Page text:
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Natural Gas Weekly Update Archive

for week ending January 5, 2005  |  Release date:  January 6, 2005   |  Previous weeks

Overview: Thursday, January 6 (next release 2:00 p.m. on January 13)

Since Wednesday, December 29, natural gas spot prices have decreased at most market locations in the Lower 48 States. For the week (Wednesday-Wednesday), prices at the Henry Hub declined 34 cents, or about 6 percent, to $5.84 per MMBtu. Yesterday (January 5), the price of the NYMEX futures contract for February delivery at the Henry Hub settled at $5.833 per MMBtu, decreasing roughly 57 cents since last Wednesday (December 29). Natural gas in storage was 2,698 Bcf as of December 31, which is about 12 percent above the 5-year average. The spot price for West Texas Intermediate (WTI) crude oil decreased $0.28 per barrel, or less than 1 percent, on the week to $43.41 per barrel or $7.484 per MMBtu.





Moderate temperatures, the holiday-shortened week, falling crude oil prices, and a favorable supply situation led to widespread declines in natural gas spot prices in the Lower 48 States since last Wednesday, December 29. With warmer-than-normal temperatures prevailing throughout most of the Lower 48 States, prices fell more than 40 cents per MMBtu at most market locations through Monday, January 3. However, wintry weather conditions moving into the Lower 48 States sparked a rally in prices on Tuesday, January 4, that reversed many of the price declines, leading to price increases at market locations in the Rocky Mountains, West Texas, and Arizona regions. Since last Wednesday, December 29, price declines were steepest at most locations in Louisiana and in the Northeast region, where prices fell between 25 and 59 cents per MMBtu. Declines at most other market locations in the California, Texas, Midwest, and Midcontinent regions in the same period were somewhat less pronounced. With these declines, prices fell below last year's levels by about 5 to 10 percent at most market locations. As of January 5, 2004, prices at the Henry Hub were nearly 7 percent below last year's level, falling below the $6 mark during the week for the first time since the last week of November 2004.




At the NYMEX, the price of the futures contract for February delivery at the Henry Hub decreased about 57 cents per MMBtu since last Wednesday, December 29, to $5.833 per MMBtu. On Monday, January 3, the futures price for the near-month contract fell to $5.790 per MMBtu, its lowest level since September 2004. In addition, the February 2005 contract fell to its lowest level since February 25, 2004. Futures contract prices for February 2005 and March 2005 are within 10 cents of the Henry Hub spot price.


Recent Natural Gas Market Data



Estimated Average Wellhead Prices








Price ($ per Mcf)







Price ($ per MMBtu)







Note: Prices were converted from $ per Mcf to $ per MMBtu using an average heat content of 1,027 Btu per cubic foot as published in Table A4 of the Annual Energy Review 2002.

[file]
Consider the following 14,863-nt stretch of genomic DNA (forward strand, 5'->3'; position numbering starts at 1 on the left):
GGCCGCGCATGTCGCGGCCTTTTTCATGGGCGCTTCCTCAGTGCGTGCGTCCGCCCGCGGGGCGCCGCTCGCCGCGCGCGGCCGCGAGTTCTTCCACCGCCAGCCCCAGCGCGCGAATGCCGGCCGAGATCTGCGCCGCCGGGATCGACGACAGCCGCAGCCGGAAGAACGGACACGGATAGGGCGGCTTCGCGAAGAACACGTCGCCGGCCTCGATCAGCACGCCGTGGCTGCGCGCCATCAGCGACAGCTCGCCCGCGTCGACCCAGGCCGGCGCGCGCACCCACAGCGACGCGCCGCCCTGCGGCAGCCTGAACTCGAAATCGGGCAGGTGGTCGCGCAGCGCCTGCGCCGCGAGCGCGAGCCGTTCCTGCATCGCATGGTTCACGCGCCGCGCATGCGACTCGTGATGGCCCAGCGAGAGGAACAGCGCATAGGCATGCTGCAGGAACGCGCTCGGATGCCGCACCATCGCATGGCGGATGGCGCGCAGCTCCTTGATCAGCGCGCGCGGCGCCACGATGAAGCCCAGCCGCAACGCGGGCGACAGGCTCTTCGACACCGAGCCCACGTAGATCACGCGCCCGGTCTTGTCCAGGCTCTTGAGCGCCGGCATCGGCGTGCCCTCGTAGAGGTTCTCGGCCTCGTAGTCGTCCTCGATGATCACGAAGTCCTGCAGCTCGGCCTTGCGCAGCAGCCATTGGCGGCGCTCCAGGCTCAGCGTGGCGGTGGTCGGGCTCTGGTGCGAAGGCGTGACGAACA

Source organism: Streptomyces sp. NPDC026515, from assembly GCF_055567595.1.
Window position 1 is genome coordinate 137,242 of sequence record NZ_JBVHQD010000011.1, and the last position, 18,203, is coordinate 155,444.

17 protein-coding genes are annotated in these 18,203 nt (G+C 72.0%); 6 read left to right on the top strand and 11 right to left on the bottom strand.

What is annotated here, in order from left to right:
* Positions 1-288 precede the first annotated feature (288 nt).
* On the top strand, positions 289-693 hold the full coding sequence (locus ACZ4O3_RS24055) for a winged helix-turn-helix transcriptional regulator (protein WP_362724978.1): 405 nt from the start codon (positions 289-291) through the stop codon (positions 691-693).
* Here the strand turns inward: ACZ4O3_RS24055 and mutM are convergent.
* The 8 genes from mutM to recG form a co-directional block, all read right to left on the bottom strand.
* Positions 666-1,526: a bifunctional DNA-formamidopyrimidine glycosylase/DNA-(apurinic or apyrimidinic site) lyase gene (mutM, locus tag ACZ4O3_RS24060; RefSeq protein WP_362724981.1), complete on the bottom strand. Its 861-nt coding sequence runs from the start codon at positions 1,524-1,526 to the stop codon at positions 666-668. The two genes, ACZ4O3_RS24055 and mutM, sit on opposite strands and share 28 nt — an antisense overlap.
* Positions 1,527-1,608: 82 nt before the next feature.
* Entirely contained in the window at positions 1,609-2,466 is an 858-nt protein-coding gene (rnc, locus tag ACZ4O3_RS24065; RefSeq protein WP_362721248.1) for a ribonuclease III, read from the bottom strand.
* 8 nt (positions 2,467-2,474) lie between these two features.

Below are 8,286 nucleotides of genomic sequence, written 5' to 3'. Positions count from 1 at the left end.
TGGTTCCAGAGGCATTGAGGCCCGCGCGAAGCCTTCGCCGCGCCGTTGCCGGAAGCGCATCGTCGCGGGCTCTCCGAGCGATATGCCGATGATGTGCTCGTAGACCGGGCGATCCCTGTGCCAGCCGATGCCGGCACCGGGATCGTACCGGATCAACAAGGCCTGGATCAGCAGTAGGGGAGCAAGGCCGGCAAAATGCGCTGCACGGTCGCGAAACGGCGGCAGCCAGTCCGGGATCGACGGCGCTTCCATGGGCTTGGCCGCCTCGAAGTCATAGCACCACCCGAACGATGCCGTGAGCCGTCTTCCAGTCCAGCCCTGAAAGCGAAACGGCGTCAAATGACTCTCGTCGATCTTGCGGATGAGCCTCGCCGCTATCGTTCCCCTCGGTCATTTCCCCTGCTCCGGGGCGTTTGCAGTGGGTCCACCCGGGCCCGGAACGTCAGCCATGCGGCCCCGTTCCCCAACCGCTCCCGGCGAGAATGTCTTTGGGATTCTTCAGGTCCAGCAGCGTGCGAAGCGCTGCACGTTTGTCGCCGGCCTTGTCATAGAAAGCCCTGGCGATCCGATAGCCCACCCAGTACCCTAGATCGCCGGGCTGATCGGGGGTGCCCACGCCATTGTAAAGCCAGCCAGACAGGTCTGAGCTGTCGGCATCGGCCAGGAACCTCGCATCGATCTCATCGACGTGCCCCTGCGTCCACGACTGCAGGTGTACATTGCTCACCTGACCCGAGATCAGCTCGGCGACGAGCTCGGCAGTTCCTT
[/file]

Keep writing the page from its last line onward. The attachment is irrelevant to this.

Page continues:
Source: Energy Information Administration, Office of Oil and Gas.



Working gas in underground storage decreased to 2,698 Bcf as of Friday, December 31, 2004, according to EIA's Weekly Natural Gas Storage Report. (See Storage Figure) Inventories now stand at 11.5 percent, or 279 Bcf, above the 5-year average of 2,419 Bcf. The implied 151 Bcf withdrawal reflected a lower drawdown rate than that of the preceding report week. Storage activity during the week ending December 31 was affected by the weather, which for the country as a whole was approximately 17 percent warmer than normal, as measured by heating degree days (HDDs) published by the National Weather Service. A decrease in HDDs was recorded in each region across the United States for the report week, with the exception of New England. (See Temperature Map) (See Deviations Map)



Other Market Trends:

Natural Gas Rig Count: The number of rigs drilling for natural gas decreased by 12 to 1,058 rigs for the week ending December 31, 2004, according to Baker-Hughes Incorporated. Despite the decrease in the number of natural gas rigs during the last week of 2004, the average for the year was 1,025 rigs, which is a record high for the period since 1987 when Baker-Hughes first reported rigs by fuel type. This is an increase of 17.5 percent from the 872 gas rigs in 2003. Since the beginning of May 2004, the natural gas rig count was consistently above 1,000, which is the longest sustained period at such levels. The 34 weeks of 2004 in which gas rigs exceeded 1,000 is more than double the 15-week period for 2001. Rigs drilling for gas accounted for 86 percent of total rigs in 2004, compared with 84.4 percent in 2003.



Natural gas prices declined at most market locations east of the Rockies since last Wednesday, December 29, falling below last year's levels. Working gas in storage declined to 2,698 Bcf, which is about 12 percent above the 5-year average.


Short-Term Energy Outlook